Today I am reviewing:
This book was under the category: A Book more than 500 pages. (This book was 800 pages)
This is the story of a boy named Theo Decker. At age 13, he survives a blast at a local NY museum that kills many people - including his mother. He is knocked out from the blast, and when he comes to, he is near an older gentleman and young girl he had seen while he and his mother were walking around the museum. The painting - The Goldfinch - is lying near by the gentleman, and he keeps asking Theo to remove it from site, so Theo puts it in his backpack to calm the man. The gentleman dies from the blast, and Theo escapes the museum and heads home - painting still in tow.
His father has not been in his life in a long time (and he doesn't even know where he is), so he is taken in by a wealthy family whose son is a friend of Theo's. He spends several months with this family, and it becomes clear that the family would like Theo to stay with them. Just as Theo is rejoicing in the fact that he will have a loving family to care for him, his social worker finds his father, and his father - and his new wife - come to get him. He is pulled from the home of his friend and moved to Las Vegas with a father and step mother who are drug addicts and drunks. He friends a boy his age named Boris, and soon Theo is spiraling down the path of drugs and alcohol himself. He spends a year in Las Vegas before his father is killed in a car accident. He decides then it is time to return to New York and find the family who took him in after his mother's death.
What he finds when he returns is that the father of that family has had a mental break, so instead, he seeks out the shop where the gentleman at the museum worked. He finds his partner, Hobi, and Hobi chooses to take him in and raise him.
The book then jumps 8 years into the future. Theo has been working with Hobi in his antiques shop. He is engaged to be married. He has tried to get clean, but has been unsuccessful. People from his past come back into his life, and the painting - The Goldfinch - is still in his possession. Theo's past catches up with him and puts him in a dangerous position in the world of stolen art.
I really enjoyed this book. It is very large, so I was reading it while I was reading a few others. I had been putting it off (I even originally had it on my 2015 challenge book list, but took it off) due to its size. I found myself being drawn into this book due to the amount of time that passes in Theo's life during the course of it. He was a young, 13 year old who lost his mother, had no contact with his father and no other family. I cannot imagine a child being in this position and having to go into the foster care system because there is no family to care for them. Then his drug addict father turns up and carts him across the country away from everything he has ever known, and this atmosphere becomes the worst thing that ever happens to Theo. You wonder what his life would have been like if he could have stayed with the stable family he was put with after his mother died. And even when his father dies, and he leaves Las Vegas, and moves back to NY - he cannot get himself straightened out. He pines after a girl he cannot have, and becomes engaged to a girl he does not love. The person he became in Las Vegas becomes the person he is for the rest of his life - a drug addict who lies to people about the antiques he sells, and still has a priceless painting from the museum in his possession because he cannot part with it. Then when a friend from Las Vegas comes back into his life when he is in his 20s, he spirals even further out of control.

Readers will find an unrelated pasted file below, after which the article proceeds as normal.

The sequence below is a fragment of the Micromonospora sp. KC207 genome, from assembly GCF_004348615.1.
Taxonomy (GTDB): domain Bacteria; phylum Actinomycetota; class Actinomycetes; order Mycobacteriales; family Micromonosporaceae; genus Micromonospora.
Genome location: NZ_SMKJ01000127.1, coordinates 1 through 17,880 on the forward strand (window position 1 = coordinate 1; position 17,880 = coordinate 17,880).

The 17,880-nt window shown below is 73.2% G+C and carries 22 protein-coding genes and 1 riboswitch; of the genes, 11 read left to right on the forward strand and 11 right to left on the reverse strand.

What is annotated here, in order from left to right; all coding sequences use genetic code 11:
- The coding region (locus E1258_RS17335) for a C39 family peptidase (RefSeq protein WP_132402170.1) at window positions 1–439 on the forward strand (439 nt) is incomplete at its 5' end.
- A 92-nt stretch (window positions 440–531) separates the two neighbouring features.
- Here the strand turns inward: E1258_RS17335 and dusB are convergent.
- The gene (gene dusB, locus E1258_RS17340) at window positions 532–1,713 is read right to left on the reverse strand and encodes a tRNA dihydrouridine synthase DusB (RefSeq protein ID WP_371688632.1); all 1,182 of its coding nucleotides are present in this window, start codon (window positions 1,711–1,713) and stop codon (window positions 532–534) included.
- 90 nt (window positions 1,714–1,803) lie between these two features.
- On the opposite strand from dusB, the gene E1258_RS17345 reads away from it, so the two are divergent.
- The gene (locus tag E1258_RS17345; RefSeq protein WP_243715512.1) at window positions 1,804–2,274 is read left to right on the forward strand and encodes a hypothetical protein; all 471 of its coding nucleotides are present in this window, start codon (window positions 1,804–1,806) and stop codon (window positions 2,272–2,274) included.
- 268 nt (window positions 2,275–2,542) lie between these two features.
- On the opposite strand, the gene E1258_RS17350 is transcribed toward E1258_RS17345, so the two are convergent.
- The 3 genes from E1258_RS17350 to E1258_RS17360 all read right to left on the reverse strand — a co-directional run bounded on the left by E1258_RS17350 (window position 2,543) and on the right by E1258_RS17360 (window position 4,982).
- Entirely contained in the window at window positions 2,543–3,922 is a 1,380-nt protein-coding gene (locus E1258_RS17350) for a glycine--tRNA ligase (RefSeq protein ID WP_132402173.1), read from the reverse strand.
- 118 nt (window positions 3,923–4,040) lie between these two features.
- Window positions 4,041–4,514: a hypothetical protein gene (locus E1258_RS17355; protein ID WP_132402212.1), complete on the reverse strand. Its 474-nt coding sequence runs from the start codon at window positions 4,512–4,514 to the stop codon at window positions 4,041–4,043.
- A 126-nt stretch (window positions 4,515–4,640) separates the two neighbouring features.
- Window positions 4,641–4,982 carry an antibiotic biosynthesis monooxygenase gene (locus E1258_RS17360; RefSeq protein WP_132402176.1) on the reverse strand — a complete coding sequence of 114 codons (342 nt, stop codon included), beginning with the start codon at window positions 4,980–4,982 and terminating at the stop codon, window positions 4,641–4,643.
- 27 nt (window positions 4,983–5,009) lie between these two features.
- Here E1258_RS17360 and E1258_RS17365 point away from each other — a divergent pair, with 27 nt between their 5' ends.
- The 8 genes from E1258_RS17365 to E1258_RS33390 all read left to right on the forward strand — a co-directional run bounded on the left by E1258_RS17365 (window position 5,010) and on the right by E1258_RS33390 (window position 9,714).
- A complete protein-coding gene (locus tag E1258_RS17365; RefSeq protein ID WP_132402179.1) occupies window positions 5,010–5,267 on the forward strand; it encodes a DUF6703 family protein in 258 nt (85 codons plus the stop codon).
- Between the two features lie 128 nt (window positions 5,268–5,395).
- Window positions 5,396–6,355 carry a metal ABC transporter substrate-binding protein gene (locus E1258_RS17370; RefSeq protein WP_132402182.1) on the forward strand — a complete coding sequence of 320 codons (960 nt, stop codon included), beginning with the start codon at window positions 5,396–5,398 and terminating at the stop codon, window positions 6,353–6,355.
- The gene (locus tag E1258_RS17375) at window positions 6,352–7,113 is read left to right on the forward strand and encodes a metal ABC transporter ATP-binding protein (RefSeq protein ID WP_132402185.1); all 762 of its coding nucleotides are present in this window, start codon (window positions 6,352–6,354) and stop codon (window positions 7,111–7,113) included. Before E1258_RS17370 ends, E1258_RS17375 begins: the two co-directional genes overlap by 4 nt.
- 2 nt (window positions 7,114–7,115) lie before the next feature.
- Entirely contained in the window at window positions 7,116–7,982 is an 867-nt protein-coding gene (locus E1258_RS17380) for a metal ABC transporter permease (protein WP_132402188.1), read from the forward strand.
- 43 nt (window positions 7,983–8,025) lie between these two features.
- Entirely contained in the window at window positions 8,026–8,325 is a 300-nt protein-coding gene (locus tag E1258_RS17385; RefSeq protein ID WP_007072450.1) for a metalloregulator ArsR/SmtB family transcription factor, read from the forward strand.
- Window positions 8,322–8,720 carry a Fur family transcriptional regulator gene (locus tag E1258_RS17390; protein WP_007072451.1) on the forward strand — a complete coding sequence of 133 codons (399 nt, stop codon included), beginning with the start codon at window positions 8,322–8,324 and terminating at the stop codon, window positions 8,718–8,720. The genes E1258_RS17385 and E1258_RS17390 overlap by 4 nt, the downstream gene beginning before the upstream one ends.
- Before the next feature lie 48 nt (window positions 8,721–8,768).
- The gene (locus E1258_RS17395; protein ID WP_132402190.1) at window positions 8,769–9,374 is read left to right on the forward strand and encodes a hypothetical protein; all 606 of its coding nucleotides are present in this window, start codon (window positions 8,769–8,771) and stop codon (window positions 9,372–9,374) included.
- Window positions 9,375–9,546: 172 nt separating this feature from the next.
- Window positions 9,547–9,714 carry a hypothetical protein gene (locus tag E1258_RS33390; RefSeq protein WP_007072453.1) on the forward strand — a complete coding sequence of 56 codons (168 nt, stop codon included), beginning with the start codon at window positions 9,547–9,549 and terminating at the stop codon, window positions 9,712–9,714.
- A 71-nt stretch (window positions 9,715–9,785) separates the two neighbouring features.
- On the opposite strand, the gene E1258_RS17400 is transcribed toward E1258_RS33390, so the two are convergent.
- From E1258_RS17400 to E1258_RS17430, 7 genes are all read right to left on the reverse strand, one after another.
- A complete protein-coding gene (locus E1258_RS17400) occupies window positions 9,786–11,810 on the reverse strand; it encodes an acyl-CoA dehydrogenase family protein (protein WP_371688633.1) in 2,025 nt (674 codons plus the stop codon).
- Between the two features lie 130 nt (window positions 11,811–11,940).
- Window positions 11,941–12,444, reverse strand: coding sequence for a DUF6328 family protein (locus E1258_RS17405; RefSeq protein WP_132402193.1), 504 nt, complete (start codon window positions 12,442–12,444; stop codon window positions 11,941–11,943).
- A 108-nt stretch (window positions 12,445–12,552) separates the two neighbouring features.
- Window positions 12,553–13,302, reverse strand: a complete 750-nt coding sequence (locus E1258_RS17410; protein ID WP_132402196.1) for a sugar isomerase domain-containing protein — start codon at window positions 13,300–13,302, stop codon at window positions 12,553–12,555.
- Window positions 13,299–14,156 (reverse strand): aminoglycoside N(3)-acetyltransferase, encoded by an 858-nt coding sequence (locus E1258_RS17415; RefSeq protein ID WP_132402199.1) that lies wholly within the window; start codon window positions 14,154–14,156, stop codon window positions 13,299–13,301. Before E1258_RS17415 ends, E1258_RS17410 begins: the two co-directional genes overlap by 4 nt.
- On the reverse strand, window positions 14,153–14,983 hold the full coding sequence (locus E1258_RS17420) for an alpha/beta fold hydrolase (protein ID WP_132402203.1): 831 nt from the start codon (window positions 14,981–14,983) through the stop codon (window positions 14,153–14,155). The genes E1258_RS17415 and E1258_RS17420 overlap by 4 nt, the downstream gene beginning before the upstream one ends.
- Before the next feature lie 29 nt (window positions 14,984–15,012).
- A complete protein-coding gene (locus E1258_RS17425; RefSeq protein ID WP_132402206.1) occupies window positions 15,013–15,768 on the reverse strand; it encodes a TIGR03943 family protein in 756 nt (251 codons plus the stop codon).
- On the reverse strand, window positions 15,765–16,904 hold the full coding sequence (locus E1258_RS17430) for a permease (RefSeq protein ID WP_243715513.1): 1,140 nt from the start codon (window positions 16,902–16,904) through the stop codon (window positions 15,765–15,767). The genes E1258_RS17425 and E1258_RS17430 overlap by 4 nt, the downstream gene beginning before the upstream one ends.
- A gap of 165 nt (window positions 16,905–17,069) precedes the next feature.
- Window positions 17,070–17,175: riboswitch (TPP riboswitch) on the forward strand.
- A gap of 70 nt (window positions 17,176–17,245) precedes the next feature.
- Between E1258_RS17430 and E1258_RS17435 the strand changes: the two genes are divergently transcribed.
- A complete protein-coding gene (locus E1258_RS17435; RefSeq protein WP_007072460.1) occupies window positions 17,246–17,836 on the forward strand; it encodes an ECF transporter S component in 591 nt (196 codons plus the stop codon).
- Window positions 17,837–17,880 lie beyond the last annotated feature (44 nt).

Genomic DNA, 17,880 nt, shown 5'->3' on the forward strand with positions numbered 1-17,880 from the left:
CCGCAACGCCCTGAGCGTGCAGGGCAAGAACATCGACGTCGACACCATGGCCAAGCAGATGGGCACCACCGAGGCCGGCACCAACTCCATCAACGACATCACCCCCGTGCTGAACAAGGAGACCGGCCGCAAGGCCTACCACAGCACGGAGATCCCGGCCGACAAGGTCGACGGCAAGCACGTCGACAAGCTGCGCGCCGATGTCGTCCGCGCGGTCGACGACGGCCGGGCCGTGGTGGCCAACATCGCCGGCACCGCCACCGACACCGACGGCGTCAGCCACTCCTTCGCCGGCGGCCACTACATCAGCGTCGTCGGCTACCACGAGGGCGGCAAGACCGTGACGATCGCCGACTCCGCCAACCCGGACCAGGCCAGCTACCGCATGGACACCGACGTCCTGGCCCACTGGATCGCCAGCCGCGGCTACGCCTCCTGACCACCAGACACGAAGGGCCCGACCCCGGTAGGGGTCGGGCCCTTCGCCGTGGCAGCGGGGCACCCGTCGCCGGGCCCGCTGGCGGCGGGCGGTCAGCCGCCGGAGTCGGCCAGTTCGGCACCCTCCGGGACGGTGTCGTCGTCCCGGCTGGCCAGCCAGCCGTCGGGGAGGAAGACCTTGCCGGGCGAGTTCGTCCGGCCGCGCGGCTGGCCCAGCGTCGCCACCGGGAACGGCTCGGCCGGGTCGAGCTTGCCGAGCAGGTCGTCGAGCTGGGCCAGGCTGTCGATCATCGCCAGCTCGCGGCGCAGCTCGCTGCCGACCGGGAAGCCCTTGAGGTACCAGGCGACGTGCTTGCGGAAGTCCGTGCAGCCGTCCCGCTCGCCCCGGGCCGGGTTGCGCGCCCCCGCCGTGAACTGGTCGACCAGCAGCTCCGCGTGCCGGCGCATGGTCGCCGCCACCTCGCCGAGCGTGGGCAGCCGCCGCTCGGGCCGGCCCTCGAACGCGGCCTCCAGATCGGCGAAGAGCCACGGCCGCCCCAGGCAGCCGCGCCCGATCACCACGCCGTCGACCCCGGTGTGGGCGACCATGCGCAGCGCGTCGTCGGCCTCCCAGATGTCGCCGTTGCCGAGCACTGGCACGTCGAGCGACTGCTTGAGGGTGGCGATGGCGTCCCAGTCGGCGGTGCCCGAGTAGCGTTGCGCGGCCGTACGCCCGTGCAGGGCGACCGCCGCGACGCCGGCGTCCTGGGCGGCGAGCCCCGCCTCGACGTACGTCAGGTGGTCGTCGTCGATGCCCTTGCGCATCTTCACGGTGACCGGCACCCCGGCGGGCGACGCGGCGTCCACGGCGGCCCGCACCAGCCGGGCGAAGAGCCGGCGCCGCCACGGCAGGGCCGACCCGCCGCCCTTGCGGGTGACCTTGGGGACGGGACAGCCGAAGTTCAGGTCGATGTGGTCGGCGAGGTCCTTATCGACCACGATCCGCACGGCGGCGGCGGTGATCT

By the time we get to the end of the book, you are feeling pretty hopeless about Theo's future. But it does wrap up nicely, and the "moral" of the book comes out in the end. Bottom line "Things would have turned out better if she would have lived" is what Theo tells us in the end. And I can imagine that would be true.
Take a chance on this book. It really was very good. I would give it 5 Stars, but there were places in the book that I felt it dragged a bit - too wordy.
Stars: 4 1/2
I loved this book! I especially liked the Vegas part, where you could see how kids could totally slip through the cracks of society the way these kids did. I sometimes pick up a Pulitzer Prize book expecting it to be dull. Then I remind myself that, duh, it won this really prestigious award that says how good it is. I need to remember that in the future.ReplyDelete